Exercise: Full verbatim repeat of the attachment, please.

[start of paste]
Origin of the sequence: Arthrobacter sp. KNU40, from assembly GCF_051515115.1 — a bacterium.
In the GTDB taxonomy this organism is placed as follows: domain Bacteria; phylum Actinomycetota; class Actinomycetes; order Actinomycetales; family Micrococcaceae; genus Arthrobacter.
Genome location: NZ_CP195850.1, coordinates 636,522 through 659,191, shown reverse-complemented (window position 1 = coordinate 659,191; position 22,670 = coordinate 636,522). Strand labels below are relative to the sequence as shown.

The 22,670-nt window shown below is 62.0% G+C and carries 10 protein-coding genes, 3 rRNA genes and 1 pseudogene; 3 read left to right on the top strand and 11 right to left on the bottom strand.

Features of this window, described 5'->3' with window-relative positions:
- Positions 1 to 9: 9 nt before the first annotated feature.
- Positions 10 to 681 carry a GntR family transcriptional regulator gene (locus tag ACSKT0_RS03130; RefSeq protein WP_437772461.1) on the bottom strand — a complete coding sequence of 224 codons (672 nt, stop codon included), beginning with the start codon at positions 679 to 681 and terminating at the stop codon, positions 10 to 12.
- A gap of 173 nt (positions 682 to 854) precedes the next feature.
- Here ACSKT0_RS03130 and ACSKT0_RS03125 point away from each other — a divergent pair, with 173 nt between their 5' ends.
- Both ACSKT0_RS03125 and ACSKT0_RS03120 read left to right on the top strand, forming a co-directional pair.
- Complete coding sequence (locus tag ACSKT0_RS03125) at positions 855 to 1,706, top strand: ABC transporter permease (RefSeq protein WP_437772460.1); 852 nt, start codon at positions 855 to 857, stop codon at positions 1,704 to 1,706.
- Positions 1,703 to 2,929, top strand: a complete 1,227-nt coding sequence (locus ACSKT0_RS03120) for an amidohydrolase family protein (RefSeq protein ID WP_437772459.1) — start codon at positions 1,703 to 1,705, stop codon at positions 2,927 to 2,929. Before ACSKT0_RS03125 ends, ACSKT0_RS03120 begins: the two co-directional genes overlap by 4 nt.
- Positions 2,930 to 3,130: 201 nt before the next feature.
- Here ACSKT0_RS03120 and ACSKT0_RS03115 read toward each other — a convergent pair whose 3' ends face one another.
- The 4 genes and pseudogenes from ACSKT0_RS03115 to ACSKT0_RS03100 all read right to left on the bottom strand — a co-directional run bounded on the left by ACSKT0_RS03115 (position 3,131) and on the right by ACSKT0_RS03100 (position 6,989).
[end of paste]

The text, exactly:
Origin of the sequence: Arthrobacter sp. KNU40, from assembly GCF_051515115.1 — a bacterium.
In the GTDB taxonomy this organism is placed as follows: domain Bacteria; phylum Actinomycetota; class Actinomycetes; order Actinomycetales; family Micrococcaceae; genus Arthrobacter.
Genome location: NZ_CP195850.1, coordinates 636,522 through 659,191, shown reverse-complemented (window position 1 = coordinate 659,191; position 22,670 = coordinate 636,522). Strand labels below are relative to the sequence as shown.

The 22,670-nt window shown below is 62.0% G+C and carries 10 protein-coding genes, 3 rRNA genes and 1 pseudogene; 3 read left to right on the top strand and 11 right to left on the bottom strand.

Features of this window, described 5'->3' with window-relative positions:
- Positions 1 to 9: 9 nt before the first annotated feature.
- Positions 10 to 681 carry a GntR family transcriptional regulator gene (locus tag ACSKT0_RS03130; RefSeq protein WP_437772461.1) on the bottom strand — a complete coding sequence of 224 codons (672 nt, stop codon included), beginning with the start codon at positions 679 to 681 and terminating at the stop codon, positions 10 to 12.
- A gap of 173 nt (positions 682 to 854) precedes the next feature.
- Here ACSKT0_RS03130 and ACSKT0_RS03125 point away from each other — a divergent pair, with 173 nt between their 5' ends.
- Both ACSKT0_RS03125 and ACSKT0_RS03120 read left to right on the top strand, forming a co-directional pair.
- Complete coding sequence (locus tag ACSKT0_RS03125) at positions 855 to 1,706, top strand: ABC transporter permease (RefSeq protein WP_437772460.1); 852 nt, start codon at positions 855 to 857, stop codon at positions 1,704 to 1,706.
- Positions 1,703 to 2,929, top strand: a complete 1,227-nt coding sequence (locus ACSKT0_RS03120) for an amidohydrolase family protein (RefSeq protein ID WP_437772459.1) — start codon at positions 1,703 to 1,705, stop codon at positions 2,927 to 2,929. Before ACSKT0_RS03125 ends, ACSKT0_RS03120 begins: the two co-directional genes overlap by 4 nt.
- Positions 2,930 to 3,130: 201 nt before the next feature.
- Here ACSKT0_RS03120 and ACSKT0_RS03115 read toward each other — a convergent pair whose 3' ends face one another.
- The 4 genes and pseudogenes from ACSKT0_RS03115 to ACSKT0_RS03100 all read right to left on the bottom strand — a co-directional run bounded on the left by ACSKT0_RS03115 (position 3,131) and on the right by ACSKT0_RS03100 (position 6,989).